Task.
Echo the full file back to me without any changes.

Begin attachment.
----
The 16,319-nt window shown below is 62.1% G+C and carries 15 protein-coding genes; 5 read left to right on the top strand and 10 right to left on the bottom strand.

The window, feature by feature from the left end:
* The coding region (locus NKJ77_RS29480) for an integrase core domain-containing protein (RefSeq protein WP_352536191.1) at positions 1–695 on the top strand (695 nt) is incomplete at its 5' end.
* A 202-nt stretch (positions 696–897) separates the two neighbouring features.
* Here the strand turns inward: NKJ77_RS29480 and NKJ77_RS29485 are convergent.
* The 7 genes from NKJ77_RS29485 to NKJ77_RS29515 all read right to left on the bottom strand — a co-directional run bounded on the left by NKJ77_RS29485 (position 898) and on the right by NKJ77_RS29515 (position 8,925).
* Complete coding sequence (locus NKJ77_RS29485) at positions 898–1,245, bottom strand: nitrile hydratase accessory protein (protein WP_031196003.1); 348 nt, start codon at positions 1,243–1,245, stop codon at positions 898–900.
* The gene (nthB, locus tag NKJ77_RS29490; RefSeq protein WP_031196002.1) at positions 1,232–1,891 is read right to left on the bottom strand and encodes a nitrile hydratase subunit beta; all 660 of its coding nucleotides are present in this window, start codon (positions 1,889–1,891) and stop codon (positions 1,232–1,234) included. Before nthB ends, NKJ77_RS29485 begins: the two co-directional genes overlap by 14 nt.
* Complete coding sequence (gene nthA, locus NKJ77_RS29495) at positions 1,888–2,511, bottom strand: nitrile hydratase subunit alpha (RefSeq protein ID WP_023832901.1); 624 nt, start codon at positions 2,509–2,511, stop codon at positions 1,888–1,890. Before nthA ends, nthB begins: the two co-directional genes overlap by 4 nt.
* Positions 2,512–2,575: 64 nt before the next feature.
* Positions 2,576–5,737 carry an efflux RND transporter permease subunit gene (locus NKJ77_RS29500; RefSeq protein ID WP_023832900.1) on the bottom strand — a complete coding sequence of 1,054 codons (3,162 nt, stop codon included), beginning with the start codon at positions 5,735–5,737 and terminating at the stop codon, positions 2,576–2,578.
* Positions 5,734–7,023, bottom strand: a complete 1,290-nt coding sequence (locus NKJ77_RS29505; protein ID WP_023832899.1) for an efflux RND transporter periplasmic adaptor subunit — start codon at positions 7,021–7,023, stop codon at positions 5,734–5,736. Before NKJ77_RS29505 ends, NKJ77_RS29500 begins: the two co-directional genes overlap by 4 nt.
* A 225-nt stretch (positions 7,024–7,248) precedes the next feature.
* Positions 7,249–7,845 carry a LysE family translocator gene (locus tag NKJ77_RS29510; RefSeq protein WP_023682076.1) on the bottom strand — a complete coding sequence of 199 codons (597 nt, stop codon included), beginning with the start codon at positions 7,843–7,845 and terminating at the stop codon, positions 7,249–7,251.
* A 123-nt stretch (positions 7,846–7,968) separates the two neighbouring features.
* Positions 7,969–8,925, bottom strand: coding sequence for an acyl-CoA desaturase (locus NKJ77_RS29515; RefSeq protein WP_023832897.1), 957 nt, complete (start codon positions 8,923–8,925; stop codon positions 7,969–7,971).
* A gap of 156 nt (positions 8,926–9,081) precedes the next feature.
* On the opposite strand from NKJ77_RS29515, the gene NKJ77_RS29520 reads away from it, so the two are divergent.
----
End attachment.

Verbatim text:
The 16,319-nt window shown below is 62.1% G+C and carries 15 protein-coding genes; 5 read left to right on the top strand and 10 right to left on the bottom strand.

The window, feature by feature from the left end:
* The coding region (locus NKJ77_RS29480) for an integrase core domain-containing protein (RefSeq protein WP_352536191.1) at positions 1–695 on the top strand (695 nt) is incomplete at its 5' end.
* A 202-nt stretch (positions 696–897) separates the two neighbouring features.
* Here the strand turns inward: NKJ77_RS29480 and NKJ77_RS29485 are convergent.
* The 7 genes from NKJ77_RS29485 to NKJ77_RS29515 all read right to left on the bottom strand — a co-directional run bounded on the left by NKJ77_RS29485 (position 898) and on the right by NKJ77_RS29515 (position 8,925).
* Complete coding sequence (locus NKJ77_RS29485) at positions 898–1,245, bottom strand: nitrile hydratase accessory protein (protein WP_031196003.1); 348 nt, start codon at positions 1,243–1,245, stop codon at positions 898–900.
* The gene (nthB, locus tag NKJ77_RS29490; RefSeq protein WP_031196002.1) at positions 1,232–1,891 is read right to left on the bottom strand and encodes a nitrile hydratase subunit beta; all 660 of its coding nucleotides are present in this window, start codon (positions 1,889–1,891) and stop codon (positions 1,232–1,234) included. Before nthB ends, NKJ77_RS29485 begins: the two co-directional genes overlap by 14 nt.
* Complete coding sequence (gene nthA, locus NKJ77_RS29495) at positions 1,888–2,511, bottom strand: nitrile hydratase subunit alpha (RefSeq protein ID WP_023832901.1); 624 nt, start codon at positions 2,509–2,511, stop codon at positions 1,888–1,890. Before nthA ends, nthB begins: the two co-directional genes overlap by 4 nt.
* Positions 2,512–2,575: 64 nt before the next feature.
* Positions 2,576–5,737 carry an efflux RND transporter permease subunit gene (locus NKJ77_RS29500; RefSeq protein ID WP_023832900.1) on the bottom strand — a complete coding sequence of 1,054 codons (3,162 nt, stop codon included), beginning with the start codon at positions 5,735–5,737 and terminating at the stop codon, positions 2,576–2,578.
* Positions 5,734–7,023, bottom strand: a complete 1,290-nt coding sequence (locus NKJ77_RS29505; protein ID WP_023832899.1) for an efflux RND transporter periplasmic adaptor subunit — start codon at positions 7,021–7,023, stop codon at positions 5,734–5,736. Before NKJ77_RS29505 ends, NKJ77_RS29500 begins: the two co-directional genes overlap by 4 nt.
* A 225-nt stretch (positions 7,024–7,248) precedes the next feature.
* Positions 7,249–7,845 carry a LysE family translocator gene (locus tag NKJ77_RS29510; RefSeq protein WP_023682076.1) on the bottom strand — a complete coding sequence of 199 codons (597 nt, stop codon included), beginning with the start codon at positions 7,843–7,845 and terminating at the stop codon, positions 7,249–7,251.
* A 123-nt stretch (positions 7,846–7,968) separates the two neighbouring features.
* Positions 7,969–8,925, bottom strand: coding sequence for an acyl-CoA desaturase (locus NKJ77_RS29515; RefSeq protein WP_023832897.1), 957 nt, complete (start codon positions 8,923–8,925; stop codon positions 7,969–7,971).
* A gap of 156 nt (positions 8,926–9,081) precedes the next feature.
* On the opposite strand from NKJ77_RS29515, the gene NKJ77_RS29520 reads away from it, so the two are divergent.